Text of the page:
07 Sep The HealthStyle File- Tips to Avoid Type 2 Diabetes
Type 2 diabetes, the kind most commonly associated with older adults, is now seen more in younger adults and even children, and pre-diabetes (abnormal blood sugars) affect 73 million Americans. Diabetes is a chronic disease that results in dangerously high blood sugar. Some of the health risks associated with poorly managed diabetes are heart disease, kidney failure, nerve damage and blindness.
The pancreas makes a hormone called insulin, which is released into the bloodstream in response to a rise in blood sugar that occurs when we eat. It “grabs” blood sugar and escorts it into cells for use later as energy, thereby keeping blood sugars at normal levels. With type 2 diabetes, the body may still make some insulin, but it may not be enough, and the body may not be able to use it properly. Type 2 diabetes is considered a disease of a lifestyle that includes over-consumption of sugar, white-flour and processed foods, coupled with being sedentary and overweight.
HOW……to prevent diabetes if you don’t have it, or help control it if you do:
- Weight loss and exercise can delay the onset of diabetes in those most likely to develop it. Losing as little as 5 percent of your current body weight (or 10 pounds on average) can reduce your diabetes risk by 58 percent. Exercise also appears to make the cells more receptive to insulin, meaning the body is able to use insulin more efficiently.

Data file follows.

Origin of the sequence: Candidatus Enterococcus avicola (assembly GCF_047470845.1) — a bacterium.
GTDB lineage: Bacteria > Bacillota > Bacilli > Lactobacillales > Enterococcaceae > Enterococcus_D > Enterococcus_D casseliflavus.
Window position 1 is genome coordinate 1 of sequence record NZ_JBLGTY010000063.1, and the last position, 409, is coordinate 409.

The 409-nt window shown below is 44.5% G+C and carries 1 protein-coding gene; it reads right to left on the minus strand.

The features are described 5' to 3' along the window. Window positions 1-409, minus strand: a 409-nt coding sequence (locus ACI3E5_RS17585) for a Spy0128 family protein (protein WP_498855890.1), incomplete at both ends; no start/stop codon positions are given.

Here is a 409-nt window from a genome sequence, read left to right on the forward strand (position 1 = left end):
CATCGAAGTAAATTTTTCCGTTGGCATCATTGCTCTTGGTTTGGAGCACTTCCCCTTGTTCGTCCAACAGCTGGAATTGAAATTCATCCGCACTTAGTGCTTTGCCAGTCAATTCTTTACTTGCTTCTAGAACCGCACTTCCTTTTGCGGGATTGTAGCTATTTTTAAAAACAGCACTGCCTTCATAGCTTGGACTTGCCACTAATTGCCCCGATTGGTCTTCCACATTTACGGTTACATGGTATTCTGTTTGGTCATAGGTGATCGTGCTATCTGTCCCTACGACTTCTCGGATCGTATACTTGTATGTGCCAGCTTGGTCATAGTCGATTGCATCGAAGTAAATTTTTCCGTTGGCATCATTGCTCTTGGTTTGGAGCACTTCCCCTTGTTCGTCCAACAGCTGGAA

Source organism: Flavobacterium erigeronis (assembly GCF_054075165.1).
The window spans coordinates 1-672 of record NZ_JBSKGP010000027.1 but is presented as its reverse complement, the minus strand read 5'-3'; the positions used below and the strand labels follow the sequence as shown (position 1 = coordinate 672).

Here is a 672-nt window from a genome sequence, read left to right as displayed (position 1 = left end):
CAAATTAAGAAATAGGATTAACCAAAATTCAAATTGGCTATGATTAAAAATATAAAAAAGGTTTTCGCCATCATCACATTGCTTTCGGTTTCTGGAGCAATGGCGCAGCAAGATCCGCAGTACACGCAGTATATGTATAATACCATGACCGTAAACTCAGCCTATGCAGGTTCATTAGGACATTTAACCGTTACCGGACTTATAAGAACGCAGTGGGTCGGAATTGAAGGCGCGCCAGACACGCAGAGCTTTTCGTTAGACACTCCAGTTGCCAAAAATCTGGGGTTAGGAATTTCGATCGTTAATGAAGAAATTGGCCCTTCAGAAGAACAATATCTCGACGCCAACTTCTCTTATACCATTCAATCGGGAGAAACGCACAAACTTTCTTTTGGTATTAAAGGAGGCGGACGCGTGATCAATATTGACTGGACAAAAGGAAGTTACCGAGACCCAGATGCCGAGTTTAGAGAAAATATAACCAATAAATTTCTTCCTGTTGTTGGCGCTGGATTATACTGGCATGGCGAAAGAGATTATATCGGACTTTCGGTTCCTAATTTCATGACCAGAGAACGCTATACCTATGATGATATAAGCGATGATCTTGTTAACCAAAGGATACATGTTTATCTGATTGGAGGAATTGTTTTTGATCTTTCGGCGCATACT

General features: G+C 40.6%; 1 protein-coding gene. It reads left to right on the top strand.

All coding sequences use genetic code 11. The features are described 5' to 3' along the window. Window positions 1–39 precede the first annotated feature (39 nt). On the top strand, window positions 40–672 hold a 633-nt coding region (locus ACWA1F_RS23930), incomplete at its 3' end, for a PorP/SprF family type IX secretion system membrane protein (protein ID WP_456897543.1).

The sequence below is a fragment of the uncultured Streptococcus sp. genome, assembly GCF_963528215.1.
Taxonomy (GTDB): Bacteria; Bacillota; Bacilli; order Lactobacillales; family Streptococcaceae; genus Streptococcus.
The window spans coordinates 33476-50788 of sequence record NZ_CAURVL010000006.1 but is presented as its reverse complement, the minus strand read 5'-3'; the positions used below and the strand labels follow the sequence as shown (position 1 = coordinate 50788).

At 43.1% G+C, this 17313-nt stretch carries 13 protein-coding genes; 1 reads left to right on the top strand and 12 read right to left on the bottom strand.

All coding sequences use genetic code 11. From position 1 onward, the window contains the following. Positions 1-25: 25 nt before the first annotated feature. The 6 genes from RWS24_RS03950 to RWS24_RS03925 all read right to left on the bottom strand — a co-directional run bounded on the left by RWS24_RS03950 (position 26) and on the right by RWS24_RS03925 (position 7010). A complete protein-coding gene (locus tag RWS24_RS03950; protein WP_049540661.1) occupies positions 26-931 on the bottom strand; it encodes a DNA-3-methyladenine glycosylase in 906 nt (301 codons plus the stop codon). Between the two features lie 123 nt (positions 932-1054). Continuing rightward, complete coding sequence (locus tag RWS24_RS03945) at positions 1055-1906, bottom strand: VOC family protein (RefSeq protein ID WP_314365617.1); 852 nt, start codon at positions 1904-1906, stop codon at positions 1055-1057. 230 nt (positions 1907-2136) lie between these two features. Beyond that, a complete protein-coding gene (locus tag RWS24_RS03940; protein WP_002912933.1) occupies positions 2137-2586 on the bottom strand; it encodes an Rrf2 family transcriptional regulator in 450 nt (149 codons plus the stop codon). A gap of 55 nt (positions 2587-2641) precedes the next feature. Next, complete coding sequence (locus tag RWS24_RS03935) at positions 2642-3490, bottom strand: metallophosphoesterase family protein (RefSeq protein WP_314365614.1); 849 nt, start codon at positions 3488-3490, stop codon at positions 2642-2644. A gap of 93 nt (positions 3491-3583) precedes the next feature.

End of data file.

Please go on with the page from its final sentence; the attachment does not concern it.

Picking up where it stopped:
- A high-fiber diet can prevent a rapid rise in blood sugar, helping control or prevent this disease.
- Add cinnamon to your diet! A half teaspoon a day can significantly reduce blood sugar levels in those with type 2 diabetes. It also reduces triglyceride levels, LDL (bad cholesterol) and total cholesterol levels. Sprinkle a little cinnamon on fresh fruit and yogurt, or break up a cinnamon stick and place it in your coffee maker with the grounds.
- Eat Breakfast. Studies suggest that people who eat breakfast have a lower risk of being diagnosed with diabetes.
*Type 2 diabetes is a serious medical condition that requires professional medical care. These recommendations are intended as informational only and should not be substituted for medical care. If you have type 2 diabetes, you may want to discuss this information with your health care team to see if it fits into your management plan.